I like people who can’t be pigeonholed even if you try to put them in a box. Billi Bierling is such a person. Let’s start with nationality. The 55-year-old has a German and a Swiss passport. It’s rare to find her in Germany, and really only when she makes a flying visit to her family in the small Bavarian town of Garmisch-Partenkirchen. During the spring and fall mountaineering seasons, she lives in Kathmandu to collect data for the Himalayan Database, the chronicle of Himalayan mountaineering in Nepal, which she manages. Or she climbs the world’s highest mountains herself.
Billi usually spends the winter in Bern, where she works as a communications expert for the Swiss Humanitarian Aid Unit. But when the aid organization sends her to one of the world’s trouble spots, Billi quickly packs her bags. This raises the next question: Is she now a journalist, a chronicler or a humanitarian ambassador? A little of each – sometimes more, sometimes less, depending on the situation. Billi also stands for versatility in her sporting passions: she is a passionate mountaineer, mountain runner and cyclist. The main thing is to be on the move.
Nice success for Jost Kobusch. According to his team, the 30-year-old German climber reached the summit of Denali at 1.03 pm CET on Sunday – after a solo ascent via the Messner Couloir. No one had ever succeeded before to climb this route in winter, and then also solo. With an altitude of 6,190 meters, Denali, formerly known as Mount McKinley, is the highest mountain in North America and thus one of the Seven Summits. Because of its location in Alaska, high in the north, it is considered one of the coldest mountains in the world.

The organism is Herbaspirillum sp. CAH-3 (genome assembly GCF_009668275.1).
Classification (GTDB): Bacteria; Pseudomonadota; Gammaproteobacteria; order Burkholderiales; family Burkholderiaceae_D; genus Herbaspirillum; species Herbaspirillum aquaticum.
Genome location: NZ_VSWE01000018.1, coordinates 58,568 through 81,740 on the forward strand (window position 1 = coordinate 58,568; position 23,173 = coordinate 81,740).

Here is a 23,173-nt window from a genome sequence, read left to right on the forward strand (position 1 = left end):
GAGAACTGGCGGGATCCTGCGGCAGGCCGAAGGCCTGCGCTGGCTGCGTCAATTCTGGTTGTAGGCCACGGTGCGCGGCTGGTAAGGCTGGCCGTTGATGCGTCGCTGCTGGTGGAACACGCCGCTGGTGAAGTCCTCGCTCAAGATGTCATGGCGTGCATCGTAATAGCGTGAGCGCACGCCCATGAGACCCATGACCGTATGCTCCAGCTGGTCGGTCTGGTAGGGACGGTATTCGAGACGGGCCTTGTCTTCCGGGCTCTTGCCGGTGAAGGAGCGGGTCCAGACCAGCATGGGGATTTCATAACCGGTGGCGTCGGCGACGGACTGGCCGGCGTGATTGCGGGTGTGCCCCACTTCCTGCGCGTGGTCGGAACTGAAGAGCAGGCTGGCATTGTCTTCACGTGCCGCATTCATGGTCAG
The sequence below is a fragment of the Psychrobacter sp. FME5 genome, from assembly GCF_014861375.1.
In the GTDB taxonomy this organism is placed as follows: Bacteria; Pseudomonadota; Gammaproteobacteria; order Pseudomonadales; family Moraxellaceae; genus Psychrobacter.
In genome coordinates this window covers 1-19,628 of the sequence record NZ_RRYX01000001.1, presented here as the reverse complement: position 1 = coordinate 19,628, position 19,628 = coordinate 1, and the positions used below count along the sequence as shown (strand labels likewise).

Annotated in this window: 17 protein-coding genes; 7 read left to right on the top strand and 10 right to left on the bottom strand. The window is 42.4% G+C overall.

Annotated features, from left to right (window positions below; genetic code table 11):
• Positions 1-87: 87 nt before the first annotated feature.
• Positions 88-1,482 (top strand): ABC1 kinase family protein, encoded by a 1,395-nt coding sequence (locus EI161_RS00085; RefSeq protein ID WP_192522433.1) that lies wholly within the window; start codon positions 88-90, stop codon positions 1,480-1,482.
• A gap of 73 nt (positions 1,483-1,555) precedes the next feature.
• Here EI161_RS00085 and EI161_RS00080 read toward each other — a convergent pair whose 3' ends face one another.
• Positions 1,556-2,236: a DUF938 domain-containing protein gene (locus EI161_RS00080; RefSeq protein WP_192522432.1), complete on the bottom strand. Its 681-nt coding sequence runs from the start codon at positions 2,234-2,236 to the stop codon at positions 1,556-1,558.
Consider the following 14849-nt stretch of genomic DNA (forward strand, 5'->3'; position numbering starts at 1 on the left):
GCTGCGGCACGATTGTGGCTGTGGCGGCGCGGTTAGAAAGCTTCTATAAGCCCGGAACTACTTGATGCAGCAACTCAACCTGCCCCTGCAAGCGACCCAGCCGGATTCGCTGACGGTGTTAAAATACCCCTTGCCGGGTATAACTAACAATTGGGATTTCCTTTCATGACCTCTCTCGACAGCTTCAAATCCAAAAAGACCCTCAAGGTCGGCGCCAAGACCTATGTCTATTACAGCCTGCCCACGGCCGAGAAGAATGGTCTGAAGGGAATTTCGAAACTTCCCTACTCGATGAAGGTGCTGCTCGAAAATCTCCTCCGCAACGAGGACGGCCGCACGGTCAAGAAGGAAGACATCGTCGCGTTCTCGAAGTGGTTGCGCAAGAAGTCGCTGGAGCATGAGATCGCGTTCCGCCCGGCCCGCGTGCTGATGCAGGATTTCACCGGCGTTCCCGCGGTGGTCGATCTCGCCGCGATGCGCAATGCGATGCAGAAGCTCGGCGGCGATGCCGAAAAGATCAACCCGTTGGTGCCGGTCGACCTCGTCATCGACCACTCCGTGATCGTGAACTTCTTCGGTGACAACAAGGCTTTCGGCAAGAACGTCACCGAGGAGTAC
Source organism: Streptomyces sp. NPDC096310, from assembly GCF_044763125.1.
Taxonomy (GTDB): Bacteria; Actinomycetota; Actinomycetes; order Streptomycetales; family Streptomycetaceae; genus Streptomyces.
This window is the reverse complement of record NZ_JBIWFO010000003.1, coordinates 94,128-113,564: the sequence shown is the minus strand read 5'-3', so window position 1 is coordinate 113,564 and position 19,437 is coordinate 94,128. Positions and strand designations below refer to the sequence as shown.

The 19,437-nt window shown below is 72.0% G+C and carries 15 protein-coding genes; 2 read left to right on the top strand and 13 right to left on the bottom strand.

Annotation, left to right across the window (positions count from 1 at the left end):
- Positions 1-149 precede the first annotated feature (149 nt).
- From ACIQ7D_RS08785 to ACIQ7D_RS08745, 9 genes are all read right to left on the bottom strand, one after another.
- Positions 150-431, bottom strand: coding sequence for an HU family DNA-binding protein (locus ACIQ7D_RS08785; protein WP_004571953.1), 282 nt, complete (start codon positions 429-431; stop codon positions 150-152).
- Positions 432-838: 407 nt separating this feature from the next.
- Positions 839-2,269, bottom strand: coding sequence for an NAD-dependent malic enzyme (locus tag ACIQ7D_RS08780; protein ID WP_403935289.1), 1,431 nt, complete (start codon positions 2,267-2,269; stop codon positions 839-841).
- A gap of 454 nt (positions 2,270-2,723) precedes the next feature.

35 hours after setting out from high camp at 4,330 meters, Jost had returned there from his summit push, his team let it be known: “Jost has reported that he is doing well, other than minor frostbite on his toes.” Temporarily, there had been irritation because Kobusch’s GPS tracker had indicated that he had turned back below the highest point. The reason given later was that Jost had only stayed at the summit for a very short time because of the adverse weather. From the summit, however, he had sent a message the coordinates of which showed that he had been at the top.
For the fourth spring in a row, the three eight-thousanders in Tibet – Mount Everest, Shishapangma and Cho Oyu – will probably remain closed to foreign climbers. Kari Kobler, founder of the Swiss expedition operator Kobler&Partner, writes to me that a “100 percent reliable” source in Tibet has informed him that there will be no permits for non-Chinese this spring either. An official announcement, however, is still pending. In the coming fall season, however, the eight-thousanders would be open, and agencies could plan accordingly, Kari learned from Tibet.
Sino-Tibetan authorities are stalling the expedition operators. After signals from Tibet last fall that there might be permits for foreign climbers to climb Mount Everest, Cho Oyu and Shishapangma for the first time since 2019, there has been no official confirmation until now.
“It is likely that they will open (the eight-thousanders on the Tibetan side), but not sure in spring,” Mingma Gyalje Sherpa, head of Nepalese expedition operator Imagine Nepal, wrote to me. “They will open in autumn.” Following the positive signals, Imagine Nepal had advertised an expedition to the 8,027-meter-high Shishapangma, which Mingma himself wanted to lead. “We will be going to Shishapangma in autumn instead of spring,” the 36-year-old wrote. Since the outbreak of the COVID-19 pandemic, China’s high mountains have been closed to foreigners, with only locals given a chance to obtain climbing permits.